Ieva Jusionyte is an assistant professor of anthropology and social studies at Harvard University. Her book, "Savage Frontier: Making News and Security on the Argentine Border," traces how journalists who live and work in this remote border area selectively report on illegalized, yet legitimate activities, such as food smuggling or informal adoptions. Her new project, supported by an NSF grant, explores the everyday practices and experiences of first responders on the U.S.-Mexico border in order to expand our understanding of the human and social consequences of security policies and border enforcement.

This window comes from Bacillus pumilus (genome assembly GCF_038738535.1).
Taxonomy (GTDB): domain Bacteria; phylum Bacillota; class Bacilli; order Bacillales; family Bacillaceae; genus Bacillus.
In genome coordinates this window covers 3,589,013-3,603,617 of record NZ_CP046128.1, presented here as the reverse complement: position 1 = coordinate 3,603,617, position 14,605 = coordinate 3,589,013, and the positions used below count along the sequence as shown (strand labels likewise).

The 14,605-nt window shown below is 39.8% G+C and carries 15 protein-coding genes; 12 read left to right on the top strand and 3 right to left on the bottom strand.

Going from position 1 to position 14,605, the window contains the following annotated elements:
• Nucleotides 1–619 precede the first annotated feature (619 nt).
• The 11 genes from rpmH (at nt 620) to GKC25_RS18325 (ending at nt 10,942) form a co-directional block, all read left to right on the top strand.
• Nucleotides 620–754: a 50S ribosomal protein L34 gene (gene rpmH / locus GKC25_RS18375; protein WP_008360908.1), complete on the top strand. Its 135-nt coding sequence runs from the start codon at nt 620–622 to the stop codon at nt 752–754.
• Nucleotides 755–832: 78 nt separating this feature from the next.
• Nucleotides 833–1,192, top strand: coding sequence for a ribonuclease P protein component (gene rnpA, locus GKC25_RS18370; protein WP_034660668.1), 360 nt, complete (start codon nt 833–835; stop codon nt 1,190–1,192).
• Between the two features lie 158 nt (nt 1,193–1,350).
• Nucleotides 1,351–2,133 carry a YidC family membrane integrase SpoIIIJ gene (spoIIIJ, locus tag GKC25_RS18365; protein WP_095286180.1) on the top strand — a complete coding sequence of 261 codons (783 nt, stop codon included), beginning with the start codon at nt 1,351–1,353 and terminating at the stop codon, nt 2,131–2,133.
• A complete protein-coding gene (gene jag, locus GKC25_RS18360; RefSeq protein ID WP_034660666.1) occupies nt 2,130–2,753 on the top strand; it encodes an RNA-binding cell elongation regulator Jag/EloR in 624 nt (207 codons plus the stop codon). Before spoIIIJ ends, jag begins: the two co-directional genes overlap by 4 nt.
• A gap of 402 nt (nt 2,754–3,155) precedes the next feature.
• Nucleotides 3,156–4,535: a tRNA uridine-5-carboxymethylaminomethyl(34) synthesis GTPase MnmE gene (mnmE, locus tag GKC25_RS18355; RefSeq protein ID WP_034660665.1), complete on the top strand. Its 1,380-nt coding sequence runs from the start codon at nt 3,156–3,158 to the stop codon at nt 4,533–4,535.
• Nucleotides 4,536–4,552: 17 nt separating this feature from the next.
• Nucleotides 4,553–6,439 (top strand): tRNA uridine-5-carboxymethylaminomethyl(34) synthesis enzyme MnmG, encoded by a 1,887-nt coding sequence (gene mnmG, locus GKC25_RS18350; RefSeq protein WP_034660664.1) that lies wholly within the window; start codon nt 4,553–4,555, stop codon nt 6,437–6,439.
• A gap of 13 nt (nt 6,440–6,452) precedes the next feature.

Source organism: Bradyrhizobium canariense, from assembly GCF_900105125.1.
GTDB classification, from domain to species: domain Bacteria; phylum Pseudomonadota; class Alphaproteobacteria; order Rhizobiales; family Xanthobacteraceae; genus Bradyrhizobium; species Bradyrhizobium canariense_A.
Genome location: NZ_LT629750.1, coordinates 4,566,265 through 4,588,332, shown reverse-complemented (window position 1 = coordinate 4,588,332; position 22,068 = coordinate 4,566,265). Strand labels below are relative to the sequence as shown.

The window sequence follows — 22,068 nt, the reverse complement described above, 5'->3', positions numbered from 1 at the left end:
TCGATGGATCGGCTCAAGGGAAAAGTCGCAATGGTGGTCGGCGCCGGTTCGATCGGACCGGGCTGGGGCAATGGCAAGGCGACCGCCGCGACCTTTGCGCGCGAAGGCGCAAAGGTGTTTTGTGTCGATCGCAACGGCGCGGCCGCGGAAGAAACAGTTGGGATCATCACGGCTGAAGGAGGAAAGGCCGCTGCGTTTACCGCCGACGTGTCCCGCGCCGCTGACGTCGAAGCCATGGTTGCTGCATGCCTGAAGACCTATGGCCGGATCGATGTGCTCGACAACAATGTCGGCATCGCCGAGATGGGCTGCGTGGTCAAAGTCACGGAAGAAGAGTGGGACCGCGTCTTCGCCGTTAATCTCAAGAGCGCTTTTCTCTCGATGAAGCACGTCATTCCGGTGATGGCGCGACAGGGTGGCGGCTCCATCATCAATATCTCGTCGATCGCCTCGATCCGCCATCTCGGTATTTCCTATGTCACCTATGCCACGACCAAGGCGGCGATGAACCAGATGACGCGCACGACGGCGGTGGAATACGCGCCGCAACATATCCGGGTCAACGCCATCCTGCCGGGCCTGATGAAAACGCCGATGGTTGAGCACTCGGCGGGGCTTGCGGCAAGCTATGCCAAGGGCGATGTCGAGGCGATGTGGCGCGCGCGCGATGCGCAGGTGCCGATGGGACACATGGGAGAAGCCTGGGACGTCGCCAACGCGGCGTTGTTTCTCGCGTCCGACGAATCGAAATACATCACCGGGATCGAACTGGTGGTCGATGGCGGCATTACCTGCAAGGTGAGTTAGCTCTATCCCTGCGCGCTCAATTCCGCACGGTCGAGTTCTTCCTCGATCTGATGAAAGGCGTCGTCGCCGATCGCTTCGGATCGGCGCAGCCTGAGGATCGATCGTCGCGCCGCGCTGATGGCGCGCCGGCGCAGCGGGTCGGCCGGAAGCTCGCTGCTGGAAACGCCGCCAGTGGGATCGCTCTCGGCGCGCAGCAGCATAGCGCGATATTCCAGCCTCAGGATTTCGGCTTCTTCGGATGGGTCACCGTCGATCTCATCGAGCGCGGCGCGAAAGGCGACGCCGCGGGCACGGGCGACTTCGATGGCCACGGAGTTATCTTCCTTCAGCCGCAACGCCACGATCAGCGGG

David Kertzer received the 2015 Pulitzer Prize for Biography-Autobiography for his "The Pope and Mussolini: The Secret History of Pius XI and The Rise of Fascism in Europe." Judges cited the book as "an engrossing dual biography that uses recently opened Vatican archives to shed light on two men who exercised nearly absolute power over their realms."
Ryo Morimoto is an assistant professor of anthropology at Princeton University. From 2014 to 2018, Morimoto served as the Project Manager for the Digital Archive of Japan's 2011 Disasters Project at the Reischauer Institute at Harvard University. Morimoto studies anthropology and disaster, culture and sudden change, memory and material objects, and the selective remembrance of the nuclear in Japan.